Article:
SAN FRANCISCO – Google has announced that it has discharged 48 workers for sexual harassment in the past two years and dismissed them without severance pay, a few hours after the announcement of an article that alleged executives were protected from sexual misconduct and offered large amounts of money to leave.
The Thursday surprise announcement came in an e-mail that CEO Sundar Pichai sent to Google employees. This was a direct response to a message from the New York Times that the company had dismissed the manager responsible for his Android software for sexual misconduct in 2014 and had paid him generously before his departure.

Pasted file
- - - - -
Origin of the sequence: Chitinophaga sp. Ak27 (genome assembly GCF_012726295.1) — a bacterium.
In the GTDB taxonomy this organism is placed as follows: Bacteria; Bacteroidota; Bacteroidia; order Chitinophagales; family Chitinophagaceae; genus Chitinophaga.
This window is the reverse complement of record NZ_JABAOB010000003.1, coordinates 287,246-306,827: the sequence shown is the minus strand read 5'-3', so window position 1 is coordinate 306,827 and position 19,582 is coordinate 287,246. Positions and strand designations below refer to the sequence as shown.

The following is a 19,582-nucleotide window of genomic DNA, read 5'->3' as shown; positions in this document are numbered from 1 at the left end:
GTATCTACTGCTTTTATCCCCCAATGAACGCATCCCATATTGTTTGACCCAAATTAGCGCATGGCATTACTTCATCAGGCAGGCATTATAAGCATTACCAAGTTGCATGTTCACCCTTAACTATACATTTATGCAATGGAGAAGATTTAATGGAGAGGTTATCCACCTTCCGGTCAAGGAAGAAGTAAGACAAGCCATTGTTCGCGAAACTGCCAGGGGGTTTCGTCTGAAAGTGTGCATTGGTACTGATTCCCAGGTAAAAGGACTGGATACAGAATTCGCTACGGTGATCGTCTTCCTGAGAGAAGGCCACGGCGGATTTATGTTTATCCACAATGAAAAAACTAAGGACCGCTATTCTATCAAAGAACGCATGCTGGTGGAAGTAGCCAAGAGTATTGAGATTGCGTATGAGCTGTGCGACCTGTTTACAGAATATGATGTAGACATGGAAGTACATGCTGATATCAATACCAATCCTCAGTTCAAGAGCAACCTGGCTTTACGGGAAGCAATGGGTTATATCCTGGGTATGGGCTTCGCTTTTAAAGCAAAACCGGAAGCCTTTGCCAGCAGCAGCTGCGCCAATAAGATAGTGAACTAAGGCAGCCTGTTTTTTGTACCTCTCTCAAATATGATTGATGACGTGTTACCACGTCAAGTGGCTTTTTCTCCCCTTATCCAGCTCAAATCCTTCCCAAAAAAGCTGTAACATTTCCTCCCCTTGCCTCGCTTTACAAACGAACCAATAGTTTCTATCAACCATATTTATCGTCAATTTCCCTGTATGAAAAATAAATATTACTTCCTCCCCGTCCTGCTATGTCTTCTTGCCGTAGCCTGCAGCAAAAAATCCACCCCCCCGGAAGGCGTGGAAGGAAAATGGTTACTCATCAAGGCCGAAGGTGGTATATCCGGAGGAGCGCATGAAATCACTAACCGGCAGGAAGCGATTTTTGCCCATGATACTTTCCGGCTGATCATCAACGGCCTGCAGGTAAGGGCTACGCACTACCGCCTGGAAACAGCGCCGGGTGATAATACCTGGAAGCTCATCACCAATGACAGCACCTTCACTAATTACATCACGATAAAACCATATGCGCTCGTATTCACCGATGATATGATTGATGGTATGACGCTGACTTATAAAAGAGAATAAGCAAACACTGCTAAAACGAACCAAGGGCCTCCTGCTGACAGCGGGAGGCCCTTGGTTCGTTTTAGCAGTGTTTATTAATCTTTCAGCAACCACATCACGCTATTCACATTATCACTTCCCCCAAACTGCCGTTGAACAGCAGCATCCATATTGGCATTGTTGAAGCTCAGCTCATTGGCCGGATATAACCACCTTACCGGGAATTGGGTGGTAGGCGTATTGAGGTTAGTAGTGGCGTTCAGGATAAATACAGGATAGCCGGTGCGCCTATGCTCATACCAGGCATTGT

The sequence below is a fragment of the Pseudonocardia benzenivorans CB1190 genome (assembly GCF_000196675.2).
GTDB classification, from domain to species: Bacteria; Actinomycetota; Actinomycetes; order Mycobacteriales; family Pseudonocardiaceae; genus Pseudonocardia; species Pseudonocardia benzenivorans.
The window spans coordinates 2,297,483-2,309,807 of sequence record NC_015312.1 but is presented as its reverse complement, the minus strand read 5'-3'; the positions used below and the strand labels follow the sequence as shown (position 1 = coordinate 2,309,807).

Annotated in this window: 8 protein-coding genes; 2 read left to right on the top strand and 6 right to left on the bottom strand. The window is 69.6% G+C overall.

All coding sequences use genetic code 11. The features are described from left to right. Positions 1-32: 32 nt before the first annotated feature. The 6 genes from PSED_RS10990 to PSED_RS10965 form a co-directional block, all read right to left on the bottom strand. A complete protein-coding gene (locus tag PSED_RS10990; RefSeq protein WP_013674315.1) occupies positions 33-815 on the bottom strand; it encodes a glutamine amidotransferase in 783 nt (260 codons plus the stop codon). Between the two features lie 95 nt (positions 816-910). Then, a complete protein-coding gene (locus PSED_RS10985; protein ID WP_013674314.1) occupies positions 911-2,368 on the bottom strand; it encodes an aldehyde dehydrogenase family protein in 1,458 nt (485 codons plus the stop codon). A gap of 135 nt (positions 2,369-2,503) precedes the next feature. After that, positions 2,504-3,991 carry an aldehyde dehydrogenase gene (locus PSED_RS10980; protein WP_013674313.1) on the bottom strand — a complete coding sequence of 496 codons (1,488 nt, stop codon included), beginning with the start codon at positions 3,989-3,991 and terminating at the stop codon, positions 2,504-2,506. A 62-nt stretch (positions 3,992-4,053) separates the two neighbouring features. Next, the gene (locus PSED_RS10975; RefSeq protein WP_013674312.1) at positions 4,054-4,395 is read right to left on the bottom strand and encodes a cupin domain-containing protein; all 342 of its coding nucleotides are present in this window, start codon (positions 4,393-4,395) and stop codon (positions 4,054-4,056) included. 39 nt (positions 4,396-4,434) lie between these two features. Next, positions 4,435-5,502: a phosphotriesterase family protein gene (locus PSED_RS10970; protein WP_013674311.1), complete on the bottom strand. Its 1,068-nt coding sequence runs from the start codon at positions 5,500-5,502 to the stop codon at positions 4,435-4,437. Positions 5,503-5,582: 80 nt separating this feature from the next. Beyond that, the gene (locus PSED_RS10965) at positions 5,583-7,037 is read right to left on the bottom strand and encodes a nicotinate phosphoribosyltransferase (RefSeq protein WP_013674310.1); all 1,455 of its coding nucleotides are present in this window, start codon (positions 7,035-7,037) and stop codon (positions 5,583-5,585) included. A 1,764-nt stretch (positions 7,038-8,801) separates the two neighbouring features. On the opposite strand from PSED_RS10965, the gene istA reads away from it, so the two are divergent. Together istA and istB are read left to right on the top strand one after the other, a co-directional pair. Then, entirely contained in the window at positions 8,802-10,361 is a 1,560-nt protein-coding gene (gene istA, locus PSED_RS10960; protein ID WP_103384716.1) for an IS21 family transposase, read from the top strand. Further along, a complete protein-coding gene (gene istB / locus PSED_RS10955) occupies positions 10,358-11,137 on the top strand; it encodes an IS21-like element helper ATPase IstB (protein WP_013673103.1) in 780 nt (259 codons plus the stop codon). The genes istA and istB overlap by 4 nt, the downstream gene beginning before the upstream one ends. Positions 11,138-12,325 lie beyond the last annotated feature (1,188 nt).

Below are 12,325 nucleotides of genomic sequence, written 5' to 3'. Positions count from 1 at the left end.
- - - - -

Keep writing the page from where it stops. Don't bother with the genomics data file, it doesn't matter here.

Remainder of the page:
A spokesman for Andy Rubin, former head of Android, said he left on his own initiative and that he had never been informed of any charges of sexual misconduct. Rubin acknowledges having consensual sex with Google employees who have not reported to him, so he is currently meeting the limits set out in Google's policies, said spokesperson Sam Singer.
In his e-mail, Pichai said that in 2015, Google had adopted stricter rules. According to these rules, all senior vice presidents and vice presidents of Google must disclose any relationship with an employee, even if they do not work in the same department or if they have another potential conflict.
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